“I’m going to write a four-letter word meaning intercourse,” my speech-class colleague Jim announced, striding to the chalk board. It was 1986.
Stunned, the rest of us stared open-mouthed. The chalk clicked. Jim stepped back and with a flourish gestured at what he’d written.
“Talk,” he declared.
Freshman college speech burned into my mind the importance of knowing your audience. Seated there in the IR chair, who’s yours?
As you tee up an answer, let me tell you a story. It must’ve been a long last Sunday at Goldman Sachs. Late Oct 26, with fanfare and after machinating immense quantities of data or perhaps just looking at sliding oil prices since August, the firm pronounced a new view for the energy sector. Oil, it said, would be priced lower than previously thought.
I’m poking fun, yet it was anything but for many in the energy sector Monday as the Goldman Tsunami appeared to crash over its investing audience, driving some energy and chemicals companies down 4-5% on a flat market day.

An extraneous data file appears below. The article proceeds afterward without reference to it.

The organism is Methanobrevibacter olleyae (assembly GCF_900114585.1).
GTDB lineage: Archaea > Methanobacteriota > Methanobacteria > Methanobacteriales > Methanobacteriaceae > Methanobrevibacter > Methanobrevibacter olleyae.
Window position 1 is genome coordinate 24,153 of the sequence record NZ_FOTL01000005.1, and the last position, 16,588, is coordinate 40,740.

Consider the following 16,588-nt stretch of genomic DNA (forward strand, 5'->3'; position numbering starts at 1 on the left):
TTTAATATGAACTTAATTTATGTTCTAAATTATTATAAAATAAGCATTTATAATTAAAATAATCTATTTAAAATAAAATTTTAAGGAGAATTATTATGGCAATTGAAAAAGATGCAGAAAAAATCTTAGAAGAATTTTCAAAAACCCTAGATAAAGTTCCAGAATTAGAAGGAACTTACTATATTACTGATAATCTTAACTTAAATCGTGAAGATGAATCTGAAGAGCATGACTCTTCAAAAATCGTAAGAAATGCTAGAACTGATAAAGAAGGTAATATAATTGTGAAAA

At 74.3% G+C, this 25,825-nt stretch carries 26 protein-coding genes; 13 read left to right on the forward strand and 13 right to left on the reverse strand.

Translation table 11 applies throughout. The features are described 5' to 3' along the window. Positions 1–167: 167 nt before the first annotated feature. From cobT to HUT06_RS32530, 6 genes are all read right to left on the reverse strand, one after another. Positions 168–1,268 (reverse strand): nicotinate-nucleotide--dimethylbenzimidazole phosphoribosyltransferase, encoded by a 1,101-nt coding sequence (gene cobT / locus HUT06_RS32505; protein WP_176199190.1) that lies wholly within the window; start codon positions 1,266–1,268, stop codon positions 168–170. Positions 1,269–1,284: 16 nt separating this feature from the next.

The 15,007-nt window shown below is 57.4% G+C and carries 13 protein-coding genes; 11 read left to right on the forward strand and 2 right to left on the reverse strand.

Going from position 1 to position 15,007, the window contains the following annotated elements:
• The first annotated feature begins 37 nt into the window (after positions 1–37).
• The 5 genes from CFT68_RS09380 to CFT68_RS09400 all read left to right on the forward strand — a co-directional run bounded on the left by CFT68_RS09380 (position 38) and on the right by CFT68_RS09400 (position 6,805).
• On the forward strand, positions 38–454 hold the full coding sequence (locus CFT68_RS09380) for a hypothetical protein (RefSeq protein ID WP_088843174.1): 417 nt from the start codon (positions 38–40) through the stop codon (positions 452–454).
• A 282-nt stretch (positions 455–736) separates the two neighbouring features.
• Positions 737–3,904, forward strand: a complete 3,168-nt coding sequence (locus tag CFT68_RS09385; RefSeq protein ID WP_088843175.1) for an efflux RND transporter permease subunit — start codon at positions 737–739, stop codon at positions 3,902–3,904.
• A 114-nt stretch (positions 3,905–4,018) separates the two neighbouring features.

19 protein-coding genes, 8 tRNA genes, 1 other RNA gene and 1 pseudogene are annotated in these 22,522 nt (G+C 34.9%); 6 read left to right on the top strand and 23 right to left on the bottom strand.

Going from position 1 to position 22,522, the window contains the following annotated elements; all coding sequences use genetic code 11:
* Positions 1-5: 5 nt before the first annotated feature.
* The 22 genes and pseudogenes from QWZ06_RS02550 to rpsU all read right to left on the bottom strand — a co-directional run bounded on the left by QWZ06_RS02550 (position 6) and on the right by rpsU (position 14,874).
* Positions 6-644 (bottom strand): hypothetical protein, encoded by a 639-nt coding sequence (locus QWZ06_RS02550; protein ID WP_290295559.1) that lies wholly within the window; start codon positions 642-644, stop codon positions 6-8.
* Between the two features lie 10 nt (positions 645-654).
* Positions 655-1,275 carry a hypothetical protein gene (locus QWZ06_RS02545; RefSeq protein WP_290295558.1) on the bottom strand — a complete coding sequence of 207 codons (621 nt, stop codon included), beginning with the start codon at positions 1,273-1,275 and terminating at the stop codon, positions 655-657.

Okay, stop for a moment. It’s not your sector so you want to move on to your Twitter feed. Right? Stay put. The same may apply to you and your peers.
Back to our story, the conclusion one would infer is that having waited for the vaunted Wall Street firm to speak, investors, teeth gnashing, doused themselves with ashes, donned sackcloth, and punched out of petroleum. (more…)